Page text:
New trucking laws & regulations

Truck drivers are tasked with cumbersome and evolving new CDL laws that they must comply with to earn a living. While meeting the standards of a new truck driving law or new truck driving regulation puts an additional burden on everyday drivers, many involve important safety considerations that truck drivers should not ignore.

The additional problem that truckers face is keeping up to date on regulatory and state law changes that impact them. These are new rules and regulations that veteran and beginner drivers should consider. As 2019 rolls out, visit for updates on these and other regulatory changes, news, and postings of new truck driving jobs.

Canada To Adopt New Trucking Regulations on ELDs

Canada appears to be following a similar timeline used by the U.S. in its rollout of mandatory electronic logging devices to track hours driven. Surveys focused on Owner Operators indicated as many as 30 percent said they would exit the trucking industry as it took effect on Dec. 18, 2017. While some retirements did occur, many of those drivers who remain in the trucking industry and have been rewarded with improved earnings.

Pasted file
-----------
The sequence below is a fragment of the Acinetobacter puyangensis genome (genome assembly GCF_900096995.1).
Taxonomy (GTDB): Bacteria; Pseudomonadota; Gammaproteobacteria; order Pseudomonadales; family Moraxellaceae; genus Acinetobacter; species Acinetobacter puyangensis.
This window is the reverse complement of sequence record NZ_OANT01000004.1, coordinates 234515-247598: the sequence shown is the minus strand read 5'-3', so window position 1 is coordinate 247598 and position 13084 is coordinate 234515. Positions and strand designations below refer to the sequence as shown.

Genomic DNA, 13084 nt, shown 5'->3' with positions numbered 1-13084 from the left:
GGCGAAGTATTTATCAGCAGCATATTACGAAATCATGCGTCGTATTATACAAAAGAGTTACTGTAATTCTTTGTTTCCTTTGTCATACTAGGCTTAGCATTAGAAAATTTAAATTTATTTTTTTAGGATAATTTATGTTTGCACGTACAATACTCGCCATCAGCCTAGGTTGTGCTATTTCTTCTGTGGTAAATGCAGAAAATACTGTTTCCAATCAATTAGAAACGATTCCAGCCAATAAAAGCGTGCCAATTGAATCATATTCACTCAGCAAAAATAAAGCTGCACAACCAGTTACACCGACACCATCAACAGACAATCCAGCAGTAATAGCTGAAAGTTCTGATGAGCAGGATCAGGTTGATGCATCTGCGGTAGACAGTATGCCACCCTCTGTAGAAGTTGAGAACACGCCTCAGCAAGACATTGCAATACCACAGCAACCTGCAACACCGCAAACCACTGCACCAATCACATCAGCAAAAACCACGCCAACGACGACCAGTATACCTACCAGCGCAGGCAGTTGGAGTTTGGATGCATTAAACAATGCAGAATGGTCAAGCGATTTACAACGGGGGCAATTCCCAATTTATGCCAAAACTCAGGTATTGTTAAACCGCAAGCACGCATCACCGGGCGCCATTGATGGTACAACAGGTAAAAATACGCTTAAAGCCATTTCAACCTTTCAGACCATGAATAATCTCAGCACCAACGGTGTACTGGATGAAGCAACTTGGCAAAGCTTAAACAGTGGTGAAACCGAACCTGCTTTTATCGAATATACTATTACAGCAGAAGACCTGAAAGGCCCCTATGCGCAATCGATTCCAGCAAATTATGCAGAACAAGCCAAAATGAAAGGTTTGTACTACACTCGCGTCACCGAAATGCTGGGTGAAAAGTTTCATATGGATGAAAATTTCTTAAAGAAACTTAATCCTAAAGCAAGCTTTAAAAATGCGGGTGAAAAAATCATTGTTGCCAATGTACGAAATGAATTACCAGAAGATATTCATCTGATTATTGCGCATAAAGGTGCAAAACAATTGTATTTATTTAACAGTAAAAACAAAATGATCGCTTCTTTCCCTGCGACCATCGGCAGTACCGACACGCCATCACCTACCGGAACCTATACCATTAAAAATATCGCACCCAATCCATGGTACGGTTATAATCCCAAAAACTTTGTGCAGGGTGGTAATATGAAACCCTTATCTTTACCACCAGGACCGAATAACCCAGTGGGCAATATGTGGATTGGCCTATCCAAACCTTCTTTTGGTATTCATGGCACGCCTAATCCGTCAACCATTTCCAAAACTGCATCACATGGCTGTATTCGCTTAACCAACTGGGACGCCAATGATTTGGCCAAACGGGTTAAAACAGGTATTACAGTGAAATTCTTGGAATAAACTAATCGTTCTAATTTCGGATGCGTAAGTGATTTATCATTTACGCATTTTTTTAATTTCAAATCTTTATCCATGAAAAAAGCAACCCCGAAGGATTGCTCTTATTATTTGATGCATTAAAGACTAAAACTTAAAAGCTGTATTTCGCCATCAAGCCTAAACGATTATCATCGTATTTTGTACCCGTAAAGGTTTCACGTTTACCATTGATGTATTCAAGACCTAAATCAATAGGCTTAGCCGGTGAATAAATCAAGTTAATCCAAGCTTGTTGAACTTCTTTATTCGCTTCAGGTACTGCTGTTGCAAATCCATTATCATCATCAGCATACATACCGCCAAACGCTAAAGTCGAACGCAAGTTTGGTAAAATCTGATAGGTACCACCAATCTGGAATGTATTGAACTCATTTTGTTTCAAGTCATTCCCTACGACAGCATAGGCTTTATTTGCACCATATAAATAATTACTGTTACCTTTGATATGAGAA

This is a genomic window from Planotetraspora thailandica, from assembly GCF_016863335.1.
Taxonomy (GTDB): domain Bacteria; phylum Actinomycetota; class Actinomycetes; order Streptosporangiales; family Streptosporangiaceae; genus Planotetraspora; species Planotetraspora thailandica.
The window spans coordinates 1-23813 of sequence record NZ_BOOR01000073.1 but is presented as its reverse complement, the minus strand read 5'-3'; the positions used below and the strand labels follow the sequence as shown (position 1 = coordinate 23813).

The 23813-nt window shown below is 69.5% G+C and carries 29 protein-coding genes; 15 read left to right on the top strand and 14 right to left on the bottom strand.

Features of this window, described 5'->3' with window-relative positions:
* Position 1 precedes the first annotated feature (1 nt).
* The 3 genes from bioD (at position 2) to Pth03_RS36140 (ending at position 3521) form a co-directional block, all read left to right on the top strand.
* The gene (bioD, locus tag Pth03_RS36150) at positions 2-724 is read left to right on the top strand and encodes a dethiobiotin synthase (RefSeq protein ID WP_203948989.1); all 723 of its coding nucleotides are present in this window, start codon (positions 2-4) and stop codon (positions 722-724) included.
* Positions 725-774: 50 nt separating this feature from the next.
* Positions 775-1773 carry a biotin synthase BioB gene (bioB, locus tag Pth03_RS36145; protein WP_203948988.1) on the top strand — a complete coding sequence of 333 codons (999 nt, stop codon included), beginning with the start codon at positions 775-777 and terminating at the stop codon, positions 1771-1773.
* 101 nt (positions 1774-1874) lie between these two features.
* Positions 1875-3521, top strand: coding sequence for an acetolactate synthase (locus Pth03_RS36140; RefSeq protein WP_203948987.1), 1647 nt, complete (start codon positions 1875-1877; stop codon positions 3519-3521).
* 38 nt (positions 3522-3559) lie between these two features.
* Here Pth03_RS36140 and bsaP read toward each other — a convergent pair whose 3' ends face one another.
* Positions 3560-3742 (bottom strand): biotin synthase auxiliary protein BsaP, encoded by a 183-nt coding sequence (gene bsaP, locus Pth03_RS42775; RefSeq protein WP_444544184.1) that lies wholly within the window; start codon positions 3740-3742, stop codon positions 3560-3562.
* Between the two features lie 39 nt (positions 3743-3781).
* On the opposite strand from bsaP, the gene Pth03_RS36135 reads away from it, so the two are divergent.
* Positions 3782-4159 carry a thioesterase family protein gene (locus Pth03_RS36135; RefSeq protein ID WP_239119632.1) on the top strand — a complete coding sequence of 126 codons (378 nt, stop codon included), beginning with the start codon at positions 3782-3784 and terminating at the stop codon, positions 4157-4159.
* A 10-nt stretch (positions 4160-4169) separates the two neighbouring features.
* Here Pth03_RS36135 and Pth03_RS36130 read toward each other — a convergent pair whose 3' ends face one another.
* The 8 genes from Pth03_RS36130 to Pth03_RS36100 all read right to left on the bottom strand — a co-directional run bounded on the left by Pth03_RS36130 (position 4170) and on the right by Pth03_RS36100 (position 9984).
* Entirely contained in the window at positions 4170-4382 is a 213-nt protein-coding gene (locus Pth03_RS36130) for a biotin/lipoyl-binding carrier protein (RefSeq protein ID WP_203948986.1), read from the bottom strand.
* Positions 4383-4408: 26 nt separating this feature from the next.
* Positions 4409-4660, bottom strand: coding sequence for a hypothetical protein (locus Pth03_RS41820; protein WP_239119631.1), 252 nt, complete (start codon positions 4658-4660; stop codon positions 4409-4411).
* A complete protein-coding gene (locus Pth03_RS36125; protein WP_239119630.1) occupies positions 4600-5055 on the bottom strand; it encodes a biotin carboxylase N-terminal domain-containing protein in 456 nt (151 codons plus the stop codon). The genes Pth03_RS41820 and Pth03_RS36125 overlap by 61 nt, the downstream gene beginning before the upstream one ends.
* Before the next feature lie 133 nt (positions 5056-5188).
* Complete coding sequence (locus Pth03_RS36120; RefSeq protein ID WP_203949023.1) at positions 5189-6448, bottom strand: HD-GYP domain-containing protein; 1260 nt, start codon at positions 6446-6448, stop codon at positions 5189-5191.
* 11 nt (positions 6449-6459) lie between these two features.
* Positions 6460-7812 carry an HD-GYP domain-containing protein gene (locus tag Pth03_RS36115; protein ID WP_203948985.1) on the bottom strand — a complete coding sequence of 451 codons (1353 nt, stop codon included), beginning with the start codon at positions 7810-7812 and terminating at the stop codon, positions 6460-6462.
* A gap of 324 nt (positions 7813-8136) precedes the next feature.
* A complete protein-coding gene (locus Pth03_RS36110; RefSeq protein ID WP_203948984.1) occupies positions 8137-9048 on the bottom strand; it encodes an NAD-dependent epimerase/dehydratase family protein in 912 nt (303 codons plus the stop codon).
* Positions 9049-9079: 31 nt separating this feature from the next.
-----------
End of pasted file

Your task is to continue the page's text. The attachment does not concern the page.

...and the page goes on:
Spot market freight rates reportedly increased from $1.67 per mile to $2.24 by January 2018 and hit $2.31 over the summer. Industry insiders are expecting rates to steadily grow, and Canada’s rollout is expected to be fully implemented by the end of 2019. Existing ERD devices will reportedly remain acceptable through 2022. The implementation of the new truck driving regulation in Canada could help drive earnings up even further.

New Truck Driving Regulation On Personal Conveyance

Many freight companies and drivers are finding the FMCSA’s new guidance on the use of commercial vehicles for personal conveyance confusing.

Under new rules, an off-duty status may now apply even when the vehicle is laden as long as the use is not to the benefit of the carrier. This improves upon existing rules because it allows truck drivers who inadvertently exceed their workable hours through things such as loading times to relocate the vehicle without being cited for an infraction. These are things that may generally be allowable under the new rules.